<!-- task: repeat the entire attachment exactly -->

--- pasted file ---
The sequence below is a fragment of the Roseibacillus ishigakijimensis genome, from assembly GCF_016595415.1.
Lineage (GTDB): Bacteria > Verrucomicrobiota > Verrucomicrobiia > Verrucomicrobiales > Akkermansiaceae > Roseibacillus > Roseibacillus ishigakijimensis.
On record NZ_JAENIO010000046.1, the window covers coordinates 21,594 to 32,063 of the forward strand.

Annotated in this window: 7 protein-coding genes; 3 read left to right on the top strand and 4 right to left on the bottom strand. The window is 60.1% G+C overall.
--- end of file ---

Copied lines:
The sequence below is a fragment of the Roseibacillus ishigakijimensis genome, from assembly GCF_016595415.1.
Lineage (GTDB): Bacteria > Verrucomicrobiota > Verrucomicrobiia > Verrucomicrobiales > Akkermansiaceae > Roseibacillus > Roseibacillus ishigakijimensis.
On record NZ_JAENIO010000046.1, the window covers coordinates 21,594 to 32,063 of the forward strand.

Annotated in this window: 7 protein-coding genes; 3 read left to right on the top strand and 4 right to left on the bottom strand. The window is 60.1% G+C overall.